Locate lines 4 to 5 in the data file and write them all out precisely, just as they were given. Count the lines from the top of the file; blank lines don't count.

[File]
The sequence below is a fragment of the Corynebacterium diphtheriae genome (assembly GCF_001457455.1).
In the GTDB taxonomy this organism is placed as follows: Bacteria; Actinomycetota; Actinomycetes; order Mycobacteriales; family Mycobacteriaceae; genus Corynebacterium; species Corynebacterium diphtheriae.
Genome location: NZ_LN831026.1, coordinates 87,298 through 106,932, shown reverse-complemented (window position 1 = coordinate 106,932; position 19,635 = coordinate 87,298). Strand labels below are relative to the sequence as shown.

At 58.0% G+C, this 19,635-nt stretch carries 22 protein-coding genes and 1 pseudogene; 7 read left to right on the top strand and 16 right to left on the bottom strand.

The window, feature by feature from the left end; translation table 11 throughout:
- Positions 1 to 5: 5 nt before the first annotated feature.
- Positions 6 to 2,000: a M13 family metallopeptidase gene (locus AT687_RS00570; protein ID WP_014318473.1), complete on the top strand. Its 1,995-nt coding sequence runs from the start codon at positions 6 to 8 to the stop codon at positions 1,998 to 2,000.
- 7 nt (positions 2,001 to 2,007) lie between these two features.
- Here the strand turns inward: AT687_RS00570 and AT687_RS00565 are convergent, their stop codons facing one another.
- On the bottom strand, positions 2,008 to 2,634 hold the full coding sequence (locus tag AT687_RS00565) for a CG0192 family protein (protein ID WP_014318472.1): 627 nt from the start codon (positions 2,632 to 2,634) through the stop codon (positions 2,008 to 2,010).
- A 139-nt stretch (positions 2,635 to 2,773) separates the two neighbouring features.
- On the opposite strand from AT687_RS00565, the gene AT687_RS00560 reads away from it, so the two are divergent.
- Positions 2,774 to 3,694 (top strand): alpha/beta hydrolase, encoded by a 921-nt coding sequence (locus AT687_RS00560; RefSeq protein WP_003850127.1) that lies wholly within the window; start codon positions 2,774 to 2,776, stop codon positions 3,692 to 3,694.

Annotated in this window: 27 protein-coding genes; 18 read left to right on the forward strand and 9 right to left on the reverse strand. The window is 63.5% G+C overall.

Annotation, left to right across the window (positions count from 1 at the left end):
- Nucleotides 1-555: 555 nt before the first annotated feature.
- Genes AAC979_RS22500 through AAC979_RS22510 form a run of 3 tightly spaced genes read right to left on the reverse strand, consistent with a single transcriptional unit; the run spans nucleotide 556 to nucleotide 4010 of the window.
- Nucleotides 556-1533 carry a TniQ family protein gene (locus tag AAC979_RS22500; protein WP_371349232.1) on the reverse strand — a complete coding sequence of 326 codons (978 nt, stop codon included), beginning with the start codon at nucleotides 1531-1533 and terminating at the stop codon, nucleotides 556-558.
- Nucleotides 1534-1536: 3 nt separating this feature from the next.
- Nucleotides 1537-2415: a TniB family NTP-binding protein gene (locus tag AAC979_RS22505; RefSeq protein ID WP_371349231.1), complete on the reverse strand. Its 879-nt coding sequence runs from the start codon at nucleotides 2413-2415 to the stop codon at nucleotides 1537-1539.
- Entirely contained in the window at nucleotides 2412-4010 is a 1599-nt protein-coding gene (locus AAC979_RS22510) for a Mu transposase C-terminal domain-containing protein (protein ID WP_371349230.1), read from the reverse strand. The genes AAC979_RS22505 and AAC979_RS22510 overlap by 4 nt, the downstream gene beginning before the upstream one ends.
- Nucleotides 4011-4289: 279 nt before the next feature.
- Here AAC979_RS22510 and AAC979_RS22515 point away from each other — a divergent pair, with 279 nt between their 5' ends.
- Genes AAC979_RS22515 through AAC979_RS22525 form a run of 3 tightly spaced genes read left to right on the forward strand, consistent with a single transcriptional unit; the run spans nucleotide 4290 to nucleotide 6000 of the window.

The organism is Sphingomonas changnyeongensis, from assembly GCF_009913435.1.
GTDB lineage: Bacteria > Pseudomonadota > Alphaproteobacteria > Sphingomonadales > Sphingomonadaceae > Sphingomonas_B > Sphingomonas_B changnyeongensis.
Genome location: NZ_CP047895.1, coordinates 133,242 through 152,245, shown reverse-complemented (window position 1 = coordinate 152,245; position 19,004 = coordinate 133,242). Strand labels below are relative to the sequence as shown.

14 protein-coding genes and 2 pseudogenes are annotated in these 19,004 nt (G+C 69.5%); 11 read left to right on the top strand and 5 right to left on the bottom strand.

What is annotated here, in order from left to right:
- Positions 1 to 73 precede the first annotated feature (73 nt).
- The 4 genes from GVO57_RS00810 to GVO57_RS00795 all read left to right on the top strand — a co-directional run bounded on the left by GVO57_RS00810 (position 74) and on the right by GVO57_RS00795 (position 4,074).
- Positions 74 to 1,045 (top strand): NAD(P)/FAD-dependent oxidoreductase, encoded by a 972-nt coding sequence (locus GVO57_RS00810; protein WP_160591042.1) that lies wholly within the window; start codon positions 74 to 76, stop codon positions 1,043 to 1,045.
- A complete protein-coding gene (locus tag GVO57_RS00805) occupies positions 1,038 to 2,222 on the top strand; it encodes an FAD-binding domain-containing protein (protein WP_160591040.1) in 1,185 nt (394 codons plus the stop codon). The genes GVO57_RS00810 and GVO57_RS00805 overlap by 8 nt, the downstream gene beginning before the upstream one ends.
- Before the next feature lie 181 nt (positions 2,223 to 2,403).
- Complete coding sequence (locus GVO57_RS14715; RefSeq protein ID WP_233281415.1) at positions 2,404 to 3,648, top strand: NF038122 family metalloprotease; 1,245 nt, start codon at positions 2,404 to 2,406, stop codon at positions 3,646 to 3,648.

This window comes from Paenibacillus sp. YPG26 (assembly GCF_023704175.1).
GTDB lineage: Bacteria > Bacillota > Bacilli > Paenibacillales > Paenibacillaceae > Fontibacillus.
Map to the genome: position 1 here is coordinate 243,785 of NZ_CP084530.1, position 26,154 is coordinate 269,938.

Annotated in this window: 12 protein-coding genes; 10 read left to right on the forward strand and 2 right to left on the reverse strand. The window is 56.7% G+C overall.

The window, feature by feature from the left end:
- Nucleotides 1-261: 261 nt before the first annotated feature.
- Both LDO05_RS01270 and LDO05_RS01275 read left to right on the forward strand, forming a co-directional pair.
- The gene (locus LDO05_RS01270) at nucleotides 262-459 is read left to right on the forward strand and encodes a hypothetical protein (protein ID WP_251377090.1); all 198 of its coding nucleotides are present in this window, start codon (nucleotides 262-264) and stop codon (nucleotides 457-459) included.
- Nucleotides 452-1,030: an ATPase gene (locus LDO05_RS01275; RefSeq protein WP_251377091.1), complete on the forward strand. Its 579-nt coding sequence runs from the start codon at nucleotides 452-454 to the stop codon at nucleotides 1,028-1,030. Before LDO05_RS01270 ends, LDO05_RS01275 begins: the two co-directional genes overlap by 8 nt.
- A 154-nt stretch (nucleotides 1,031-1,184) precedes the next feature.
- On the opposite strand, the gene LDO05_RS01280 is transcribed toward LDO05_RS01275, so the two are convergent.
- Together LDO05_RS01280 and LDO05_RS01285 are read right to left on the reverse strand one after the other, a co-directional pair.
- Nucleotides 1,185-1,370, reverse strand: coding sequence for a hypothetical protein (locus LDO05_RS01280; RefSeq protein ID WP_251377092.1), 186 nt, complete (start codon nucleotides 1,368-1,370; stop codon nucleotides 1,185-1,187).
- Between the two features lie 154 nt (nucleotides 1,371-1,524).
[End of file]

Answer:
At 58.0% G+C, this 19,635-nt stretch carries 22 protein-coding genes and 1 pseudogene; 7 read left to right on the top strand and 16 right to left on the bottom strand.

The window, feature by feature from the left end; translation table 11 throughout: